Ameren Missouri’s cherished rate-reform bill, which has sat dormant in the Missouri House since being passed by the state Senate in mid-February, is meeting 11th-hour challenges — and a threat to force full disclosure of all the money spent to pass it. Missouri consumers’ best hope is for Senate Bill 564 to die before the legislative session ends May 18.

Groups representing both residential and large industrial power users have raised significant doubts about Ameren’s claims that it would benefit consumers by capping rate increases at 2.85 percent per year for residential customers and 2 percent for industrial users.

Opponents argue that changes to the way that the state’s three investor-owned utilities calculate expenses would lead to an effective rate increase of 8 percent to 10 percent — or as much as 20 percent in the view of the Consumers Council of Missouri.

In the Senate, despite political dangers from rate hikes in an election year, a few labor Democrats joined the GOP majority to pass the bill 25-6 in February.

The bill stalled while the House considered its own measure. But as the state’s attention turned to the drama of Gov. Eric Greitens’ upcoming trial in St. Louis, legislative leaders quietly pushed this week for the House to pass the Senate bill without amendments. That would enable it to go back to the Senate for final passage without the threat of a filibuster in the session’s last week.

House leaders indicated Wednesday they were willing to break their promise to allow full and open debate, and to push for a quick vote.

In response, Sen. Doug Libla, R-Poplar Bluff, drafted a letter to Missouri Public Service Commissioner Daniel Hall to immediately require the three investor-owned utilities to disclose all of their political donations and lobbyist spending since 2014. In February, Sen. Rob Schaaf, R-St. Joseph, calculated that the utilities had contributed $900,000 to legislators.

Greitens received about $180,000 from Ameren alone, not counting any undisclosed donations to his “dark money” committee. The PSC can order utilities to disclose dark money contributions.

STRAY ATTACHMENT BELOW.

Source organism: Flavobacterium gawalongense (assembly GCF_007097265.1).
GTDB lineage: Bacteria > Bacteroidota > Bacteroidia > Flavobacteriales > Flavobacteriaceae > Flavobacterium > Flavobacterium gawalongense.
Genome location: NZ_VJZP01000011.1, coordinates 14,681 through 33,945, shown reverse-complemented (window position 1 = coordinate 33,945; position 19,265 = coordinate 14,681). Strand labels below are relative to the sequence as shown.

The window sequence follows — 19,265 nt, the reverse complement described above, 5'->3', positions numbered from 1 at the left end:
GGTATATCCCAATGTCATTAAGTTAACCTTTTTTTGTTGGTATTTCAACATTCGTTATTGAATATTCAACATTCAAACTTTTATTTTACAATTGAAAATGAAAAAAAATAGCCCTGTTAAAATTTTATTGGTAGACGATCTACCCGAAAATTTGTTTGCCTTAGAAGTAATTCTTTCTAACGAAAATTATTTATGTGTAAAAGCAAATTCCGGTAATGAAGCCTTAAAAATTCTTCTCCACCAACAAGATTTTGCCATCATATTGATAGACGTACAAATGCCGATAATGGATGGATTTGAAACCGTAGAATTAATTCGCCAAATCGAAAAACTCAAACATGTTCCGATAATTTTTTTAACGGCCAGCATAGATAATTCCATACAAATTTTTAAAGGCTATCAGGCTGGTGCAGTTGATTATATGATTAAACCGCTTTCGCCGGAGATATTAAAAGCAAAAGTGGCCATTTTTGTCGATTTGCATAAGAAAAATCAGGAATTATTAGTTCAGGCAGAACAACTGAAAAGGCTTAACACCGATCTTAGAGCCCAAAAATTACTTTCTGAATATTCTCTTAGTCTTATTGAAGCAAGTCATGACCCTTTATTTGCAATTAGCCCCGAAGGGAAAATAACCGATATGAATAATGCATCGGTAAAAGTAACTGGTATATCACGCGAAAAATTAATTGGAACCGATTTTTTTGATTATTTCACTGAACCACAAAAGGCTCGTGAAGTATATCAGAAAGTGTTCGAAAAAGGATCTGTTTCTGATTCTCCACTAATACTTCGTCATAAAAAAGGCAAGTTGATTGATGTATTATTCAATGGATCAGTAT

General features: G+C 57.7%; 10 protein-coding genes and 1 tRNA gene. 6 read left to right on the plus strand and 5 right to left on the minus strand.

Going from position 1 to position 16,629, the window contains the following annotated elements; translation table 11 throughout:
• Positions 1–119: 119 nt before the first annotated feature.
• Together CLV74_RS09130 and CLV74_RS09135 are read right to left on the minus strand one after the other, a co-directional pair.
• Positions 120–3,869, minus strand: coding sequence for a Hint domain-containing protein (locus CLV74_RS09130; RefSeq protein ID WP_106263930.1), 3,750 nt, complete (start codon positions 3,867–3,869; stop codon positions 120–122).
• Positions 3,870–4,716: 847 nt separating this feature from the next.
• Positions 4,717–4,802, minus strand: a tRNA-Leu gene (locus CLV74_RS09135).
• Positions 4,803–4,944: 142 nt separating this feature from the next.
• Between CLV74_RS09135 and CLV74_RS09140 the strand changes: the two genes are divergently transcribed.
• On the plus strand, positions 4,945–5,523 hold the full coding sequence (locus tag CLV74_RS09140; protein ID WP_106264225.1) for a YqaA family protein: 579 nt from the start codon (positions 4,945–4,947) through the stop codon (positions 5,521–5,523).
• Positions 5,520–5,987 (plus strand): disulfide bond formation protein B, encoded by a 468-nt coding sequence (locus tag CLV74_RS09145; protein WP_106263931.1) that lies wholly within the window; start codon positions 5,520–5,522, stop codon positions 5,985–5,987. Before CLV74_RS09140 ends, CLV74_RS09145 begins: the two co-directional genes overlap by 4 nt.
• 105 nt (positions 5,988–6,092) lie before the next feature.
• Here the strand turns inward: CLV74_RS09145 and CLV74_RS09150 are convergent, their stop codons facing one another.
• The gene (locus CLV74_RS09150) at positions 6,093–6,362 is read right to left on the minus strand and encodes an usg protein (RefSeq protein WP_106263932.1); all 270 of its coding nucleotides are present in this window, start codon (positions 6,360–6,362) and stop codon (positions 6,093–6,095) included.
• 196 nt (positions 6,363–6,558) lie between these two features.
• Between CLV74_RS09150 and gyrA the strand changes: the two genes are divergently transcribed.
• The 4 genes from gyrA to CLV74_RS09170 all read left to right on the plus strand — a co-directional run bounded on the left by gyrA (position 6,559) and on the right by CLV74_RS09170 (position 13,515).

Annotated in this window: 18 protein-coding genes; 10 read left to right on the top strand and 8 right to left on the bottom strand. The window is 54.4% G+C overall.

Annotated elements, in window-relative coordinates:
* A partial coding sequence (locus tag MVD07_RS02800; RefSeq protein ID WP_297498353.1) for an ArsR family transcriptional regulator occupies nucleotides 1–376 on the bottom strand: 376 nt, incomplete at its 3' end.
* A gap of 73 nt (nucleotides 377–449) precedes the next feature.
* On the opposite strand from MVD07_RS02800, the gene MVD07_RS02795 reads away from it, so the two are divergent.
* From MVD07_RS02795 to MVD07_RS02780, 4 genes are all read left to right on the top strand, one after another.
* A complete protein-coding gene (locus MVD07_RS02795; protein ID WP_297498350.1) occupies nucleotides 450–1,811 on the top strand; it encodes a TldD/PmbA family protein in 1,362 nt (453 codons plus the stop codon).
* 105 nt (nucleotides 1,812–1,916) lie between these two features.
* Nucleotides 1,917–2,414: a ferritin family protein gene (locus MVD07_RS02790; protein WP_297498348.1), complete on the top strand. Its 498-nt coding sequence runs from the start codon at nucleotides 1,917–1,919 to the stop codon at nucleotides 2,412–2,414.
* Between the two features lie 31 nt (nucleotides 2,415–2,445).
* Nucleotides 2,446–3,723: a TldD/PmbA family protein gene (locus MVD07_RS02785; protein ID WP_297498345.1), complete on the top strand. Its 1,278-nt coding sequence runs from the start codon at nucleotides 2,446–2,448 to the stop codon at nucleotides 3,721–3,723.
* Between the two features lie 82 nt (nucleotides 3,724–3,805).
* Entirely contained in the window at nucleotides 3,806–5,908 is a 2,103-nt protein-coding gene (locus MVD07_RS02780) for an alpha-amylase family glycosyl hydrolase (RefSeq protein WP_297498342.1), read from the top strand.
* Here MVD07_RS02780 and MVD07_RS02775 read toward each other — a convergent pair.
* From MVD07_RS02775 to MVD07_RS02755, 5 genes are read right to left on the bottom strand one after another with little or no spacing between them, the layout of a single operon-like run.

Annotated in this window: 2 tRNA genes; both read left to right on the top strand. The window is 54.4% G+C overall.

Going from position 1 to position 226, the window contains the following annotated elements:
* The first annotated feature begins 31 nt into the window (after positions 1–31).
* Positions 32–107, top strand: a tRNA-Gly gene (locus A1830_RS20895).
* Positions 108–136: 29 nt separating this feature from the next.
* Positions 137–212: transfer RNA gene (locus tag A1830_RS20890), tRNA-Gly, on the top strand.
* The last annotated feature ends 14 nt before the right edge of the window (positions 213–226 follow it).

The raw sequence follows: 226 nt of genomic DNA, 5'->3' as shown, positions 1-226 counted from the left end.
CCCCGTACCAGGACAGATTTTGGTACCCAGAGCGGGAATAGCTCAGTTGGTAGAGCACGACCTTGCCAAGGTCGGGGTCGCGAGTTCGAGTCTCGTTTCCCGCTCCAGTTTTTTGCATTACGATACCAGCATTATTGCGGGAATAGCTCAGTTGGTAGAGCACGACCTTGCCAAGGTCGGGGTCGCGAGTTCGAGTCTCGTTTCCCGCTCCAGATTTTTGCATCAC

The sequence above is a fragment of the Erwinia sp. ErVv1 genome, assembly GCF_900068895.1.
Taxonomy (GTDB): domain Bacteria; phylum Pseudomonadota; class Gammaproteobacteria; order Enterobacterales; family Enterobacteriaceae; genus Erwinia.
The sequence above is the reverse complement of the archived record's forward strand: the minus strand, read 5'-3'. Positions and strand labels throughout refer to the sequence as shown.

Even with rate caps in place, SB 564 would allow utilities to potentially make tens of millions more each year from a tool called “Plant In-Service Accounting.” Almost every dollar spent on capital investments could be quickly charged to customers without having to gain PSC approval. Ameren argues that it needs the change to modernize its electric grid, but this accounting tool also would allow it to quickly charge consumers for maintaining the old grid.

Ameren also is holding hostage some $133 million a year in tax savings from the federal tax cut bill that should be returned to customers in the form of a 4.9 percent rate cut. Ameren has done so in Illinois but says Missouri regulators tie its hands. This is not a posture that inspires trust.

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Gas Rates Go Down and Low Income Residents Get Bill Assistance.

For Immediate Release
Contact: Cara Spencer, executive director of Consumers Council of Missouri
Gas Rates Go Down and Low Income Residents Get Bill Assistance.
Jefferson City — The Missouri Public Service Commission just approved Spire’s new natural gas rates – effective April 19 – and your monthly gas bill will actually decrease, with the savings varying cross the state.
Last year, Laclede Gas Company (Spire’s Eastern Missouri territory) requested an increase of $3.31 per month for the average residential customer. But after a full audit and litigation of consumer concerns, these customers will actually see a rate reduction of approximately 5%, or an average of $2.00 per month less for an average residential consumer.
MGE (Spire’s Western Missouri territory) requested a $5.09 per month increase for the average residential customer but these customers will see a rate reduction of approximately 1%, or $0.40 less each month for an average consumer.
The measure is not a slam dunk for consumers – the order granted a very high profit level (9.8%) and approved a Weather Adjustment, which exposes consumers to future rate increases whenever we experience a warmer than normal winter, a rate mechanism that consumers will continue to fight. The Infrastructure System Replacement Surcharge (ISRS) will also continue to grow in the future.
Overall, however, gas bills will go down this month, giving consumers a reason to cheer.
But this rate reduction almost didn’t happen. Two years ago, Consumers Council of Missouri successfully fought state legislation (HB 1471 – 2016 / SB 849 – 2016) that would have prevented this rate case from happening. At that time, the gas utility claimed that the legislation would spare ratepayers a costly rate increase.
 “Consumer advocates have been saying for years that gas delivery prices should be reduced, “ says John Coffman of Consumers Council “ and in fact, this is the third full rate case audit in a row that has resulted in some rate reduction for the Laclede Gas area.”
Another positive that came out of this most recent rate case was the outline of an improved low-income program, that should end up providing over a million dollars of relief, with rewards for participants who keep current on their bill payments. A settlement provides 120 days for the utility, consumer groups, and community action agencies to work out the details of this new program.